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White River
Coordinates: 48°35′N 85°17′W / 48.583°N 85.283°W / 48.583; -85.283
Country  Canada
Province  Ontario
District Algoma
Established
Incorporated
Government
 - Type Township
 - Mayor Angelo Bazzoni
 - Federal riding Algoma—Manitoulin—Kapuskasing
 - Prov. riding Algoma—Manitoulin
Area [1]
 - Land 96.94 km2 (37.4 sq mi)
Population (2006)[1]
 - Total 841
 - Density 8.7/km2 (22.5/sq mi)
Time zone EST (UTC-5)
 - Summer (DST) EDT (UTC-4)
Postal Code P0M
Area code(s) 807
Website www.whiteriver.ca
The train station in White River.

White River (population 841) is a township located in Ontario, Canada, on the intersection of Highway 17 and Highway 631. It was originally set up as a rail town on the Canadian Pacific Railway in 1885. In 1961, it was finally made accessible by car via Highway 17 of the Trans-Canada Highway.

The forest industry was the largest employer until 2007, when the Domtar mill shut down.

The township is perhaps best known for being the home of Winnie the Pooh. In August 1914, a trapped Black Bear cub named Winnie was sold to Captain Harry Colebourn in White River, who named it after his hometown, Winnipeg. Over the years, the animal became the basis for the popular literary character.

White River is the western terminus of the Lake Superior passenger train, which travels from Sudbury.

Contents

Climate

White River advertises itself as "The Coldest Spot in Canada" with recorded temperatures as low as - 72oF (- 58 °C). However, this is a myth as the coldest temperature in Canada has been recorded in Snag, Yukon, at - 62.8 °C on 3 February 1947.[2] Even in Ontario, the coldest place is Iroquois Falls at - 58.3 °C (23 January 1935), which is the lowest temperature reported in Eastern Canada too.[2] White River's reputation for coldest area is probably based on the fact that for many years its reported temperature was deemed "the coldest in the nation today" from the handful of stations reporting daily temperature extremes in newspapers and on radio, climatological stations data being only available monthly to Environment Canada.[2]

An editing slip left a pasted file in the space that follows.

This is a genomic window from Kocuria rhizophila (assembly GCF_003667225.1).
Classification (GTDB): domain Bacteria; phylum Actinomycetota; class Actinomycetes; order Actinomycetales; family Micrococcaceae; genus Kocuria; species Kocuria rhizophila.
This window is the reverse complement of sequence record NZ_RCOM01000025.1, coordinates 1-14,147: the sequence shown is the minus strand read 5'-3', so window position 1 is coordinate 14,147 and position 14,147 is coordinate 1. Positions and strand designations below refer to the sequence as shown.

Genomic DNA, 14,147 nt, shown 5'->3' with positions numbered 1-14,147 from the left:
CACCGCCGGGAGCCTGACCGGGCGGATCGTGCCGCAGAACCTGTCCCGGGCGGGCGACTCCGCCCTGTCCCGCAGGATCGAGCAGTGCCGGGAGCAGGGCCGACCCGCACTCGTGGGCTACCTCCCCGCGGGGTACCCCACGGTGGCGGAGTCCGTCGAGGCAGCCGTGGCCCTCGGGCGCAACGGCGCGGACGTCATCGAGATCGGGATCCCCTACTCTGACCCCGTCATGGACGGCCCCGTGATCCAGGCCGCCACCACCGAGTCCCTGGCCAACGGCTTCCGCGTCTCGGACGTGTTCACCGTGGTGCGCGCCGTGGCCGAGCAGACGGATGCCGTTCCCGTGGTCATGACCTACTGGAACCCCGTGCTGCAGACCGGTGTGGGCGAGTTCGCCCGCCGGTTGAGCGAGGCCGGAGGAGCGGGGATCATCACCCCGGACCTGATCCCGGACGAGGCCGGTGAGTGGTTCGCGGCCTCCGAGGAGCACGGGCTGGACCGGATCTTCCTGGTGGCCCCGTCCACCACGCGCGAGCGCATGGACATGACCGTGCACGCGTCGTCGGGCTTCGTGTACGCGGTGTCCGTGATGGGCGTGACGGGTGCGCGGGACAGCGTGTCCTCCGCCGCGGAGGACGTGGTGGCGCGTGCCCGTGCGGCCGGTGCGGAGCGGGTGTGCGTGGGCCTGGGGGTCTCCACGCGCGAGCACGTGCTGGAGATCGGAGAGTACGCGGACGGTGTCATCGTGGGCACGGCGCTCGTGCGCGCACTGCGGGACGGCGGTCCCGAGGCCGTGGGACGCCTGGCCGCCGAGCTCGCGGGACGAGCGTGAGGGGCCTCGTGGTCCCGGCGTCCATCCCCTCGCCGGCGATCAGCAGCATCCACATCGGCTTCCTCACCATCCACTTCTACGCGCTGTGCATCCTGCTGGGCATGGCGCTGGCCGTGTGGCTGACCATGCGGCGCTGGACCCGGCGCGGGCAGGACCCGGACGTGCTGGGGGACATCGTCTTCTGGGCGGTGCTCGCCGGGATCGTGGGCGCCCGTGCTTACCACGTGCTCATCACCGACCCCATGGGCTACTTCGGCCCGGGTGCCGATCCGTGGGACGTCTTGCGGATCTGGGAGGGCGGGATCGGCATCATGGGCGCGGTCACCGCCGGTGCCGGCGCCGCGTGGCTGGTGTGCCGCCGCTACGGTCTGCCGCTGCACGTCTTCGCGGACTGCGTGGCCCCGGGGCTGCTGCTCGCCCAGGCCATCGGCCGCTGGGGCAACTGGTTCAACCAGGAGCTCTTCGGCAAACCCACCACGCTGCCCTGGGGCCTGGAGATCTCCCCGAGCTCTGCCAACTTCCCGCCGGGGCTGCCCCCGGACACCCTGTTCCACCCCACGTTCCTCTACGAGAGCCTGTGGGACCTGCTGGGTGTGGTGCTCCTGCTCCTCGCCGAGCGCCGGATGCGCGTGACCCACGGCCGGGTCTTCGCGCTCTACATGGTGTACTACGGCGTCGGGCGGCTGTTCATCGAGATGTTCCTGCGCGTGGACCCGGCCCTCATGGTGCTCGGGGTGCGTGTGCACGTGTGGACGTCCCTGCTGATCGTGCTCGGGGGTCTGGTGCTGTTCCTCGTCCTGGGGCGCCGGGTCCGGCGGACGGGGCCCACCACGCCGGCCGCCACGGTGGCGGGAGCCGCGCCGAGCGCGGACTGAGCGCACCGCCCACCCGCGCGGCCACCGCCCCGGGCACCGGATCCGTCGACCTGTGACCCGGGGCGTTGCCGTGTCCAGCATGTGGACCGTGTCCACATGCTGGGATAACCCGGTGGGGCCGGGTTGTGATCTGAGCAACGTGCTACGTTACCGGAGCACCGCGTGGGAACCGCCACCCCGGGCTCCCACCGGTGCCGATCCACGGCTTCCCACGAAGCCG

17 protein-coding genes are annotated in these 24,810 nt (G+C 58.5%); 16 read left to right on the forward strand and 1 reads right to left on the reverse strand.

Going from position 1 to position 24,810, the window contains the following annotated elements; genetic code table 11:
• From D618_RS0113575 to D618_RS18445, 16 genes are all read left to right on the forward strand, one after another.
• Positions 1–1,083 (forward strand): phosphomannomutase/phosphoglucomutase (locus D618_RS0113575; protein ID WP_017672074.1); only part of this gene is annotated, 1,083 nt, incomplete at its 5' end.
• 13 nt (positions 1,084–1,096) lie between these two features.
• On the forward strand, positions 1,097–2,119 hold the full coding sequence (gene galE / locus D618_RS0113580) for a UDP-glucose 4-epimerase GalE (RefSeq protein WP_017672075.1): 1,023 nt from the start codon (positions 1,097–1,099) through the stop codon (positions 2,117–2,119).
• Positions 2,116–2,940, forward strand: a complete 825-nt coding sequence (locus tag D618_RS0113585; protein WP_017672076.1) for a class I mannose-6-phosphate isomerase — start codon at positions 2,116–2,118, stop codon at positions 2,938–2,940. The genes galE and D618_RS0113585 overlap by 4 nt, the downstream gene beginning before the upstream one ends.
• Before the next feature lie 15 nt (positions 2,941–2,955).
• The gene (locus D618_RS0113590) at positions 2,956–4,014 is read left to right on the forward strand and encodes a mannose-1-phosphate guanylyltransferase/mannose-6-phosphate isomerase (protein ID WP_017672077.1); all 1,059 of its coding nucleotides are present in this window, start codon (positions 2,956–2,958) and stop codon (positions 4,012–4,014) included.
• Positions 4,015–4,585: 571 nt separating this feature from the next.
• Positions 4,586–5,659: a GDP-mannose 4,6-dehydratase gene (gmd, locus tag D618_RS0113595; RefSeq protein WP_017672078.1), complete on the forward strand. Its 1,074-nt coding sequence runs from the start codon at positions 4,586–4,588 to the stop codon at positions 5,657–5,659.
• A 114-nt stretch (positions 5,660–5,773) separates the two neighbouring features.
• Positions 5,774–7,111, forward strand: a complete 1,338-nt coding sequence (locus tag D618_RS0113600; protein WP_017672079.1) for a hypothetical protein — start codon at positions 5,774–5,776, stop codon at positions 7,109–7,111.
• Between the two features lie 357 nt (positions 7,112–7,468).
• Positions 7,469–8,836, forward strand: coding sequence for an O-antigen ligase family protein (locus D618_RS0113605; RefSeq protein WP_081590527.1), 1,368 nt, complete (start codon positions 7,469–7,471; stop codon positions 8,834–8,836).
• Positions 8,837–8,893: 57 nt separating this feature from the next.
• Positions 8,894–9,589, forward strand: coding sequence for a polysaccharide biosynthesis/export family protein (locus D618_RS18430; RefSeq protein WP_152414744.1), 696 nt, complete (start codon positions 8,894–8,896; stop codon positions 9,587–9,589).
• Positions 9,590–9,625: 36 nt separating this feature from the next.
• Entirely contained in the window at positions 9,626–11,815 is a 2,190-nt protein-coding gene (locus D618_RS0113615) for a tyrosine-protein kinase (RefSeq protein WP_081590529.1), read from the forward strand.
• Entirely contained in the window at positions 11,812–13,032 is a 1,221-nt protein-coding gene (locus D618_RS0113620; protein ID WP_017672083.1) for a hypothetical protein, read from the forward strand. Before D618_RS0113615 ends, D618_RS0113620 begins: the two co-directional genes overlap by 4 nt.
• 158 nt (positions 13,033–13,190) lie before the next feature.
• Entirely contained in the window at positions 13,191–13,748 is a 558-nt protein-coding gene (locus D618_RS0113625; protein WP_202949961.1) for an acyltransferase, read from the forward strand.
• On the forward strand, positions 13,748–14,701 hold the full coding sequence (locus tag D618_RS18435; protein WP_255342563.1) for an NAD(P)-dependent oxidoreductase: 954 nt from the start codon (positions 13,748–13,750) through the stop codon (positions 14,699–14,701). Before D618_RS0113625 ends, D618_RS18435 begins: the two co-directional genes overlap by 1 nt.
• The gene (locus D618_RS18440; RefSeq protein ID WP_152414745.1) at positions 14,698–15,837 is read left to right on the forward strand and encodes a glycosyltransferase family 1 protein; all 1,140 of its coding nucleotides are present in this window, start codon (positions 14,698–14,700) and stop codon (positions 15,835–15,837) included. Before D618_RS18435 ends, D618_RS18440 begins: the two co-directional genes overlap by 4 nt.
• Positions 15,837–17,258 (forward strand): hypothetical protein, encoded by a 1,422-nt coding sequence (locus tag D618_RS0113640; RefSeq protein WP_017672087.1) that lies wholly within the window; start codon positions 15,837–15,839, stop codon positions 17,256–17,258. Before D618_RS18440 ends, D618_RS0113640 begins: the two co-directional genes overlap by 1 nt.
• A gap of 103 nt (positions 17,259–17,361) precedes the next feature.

Its official weather station (closed in 1976) was located in a frost hollow but most residential areas have good air drainage and do not see temperatures much below -40o. Gardeners can keep their flowers alive into October and grow non-boreal species such as silver maple.

Demographics

Population:[3]

  • Population in 2006: 841 (2001 to 2006 population change: -15.3 %)
  • Population in 2001: 993
  • Population in 1996: 1022
  • Population in 1991: 948

Private dwellings, excluding seasonal cottages: 355 (total: 443)

Mother tongue:

  • English as first language: 78 %
  • French as first language: 16 %
  • English and French as first language: 1 %
  • Other as first language: 5 %

References

  1. ^ a b Statistics Canada 2006 Census
  2. ^ a b c David Phillips. "Cold Places in Canada". Histor!ca The Canadian Encyclopedia. http://www.thecanadianencyclopedia.com/index.cfm?PgNm=TCE&Params=A1ARTA0010200. Retrieved 2008-06-20.  
  3. ^ Statistics Canada: 1996, 2001, 2006 census

External links

Coordinates: 48°35′N 85°17′W / 48.583°N 85.283°W / 48.583; -85.283

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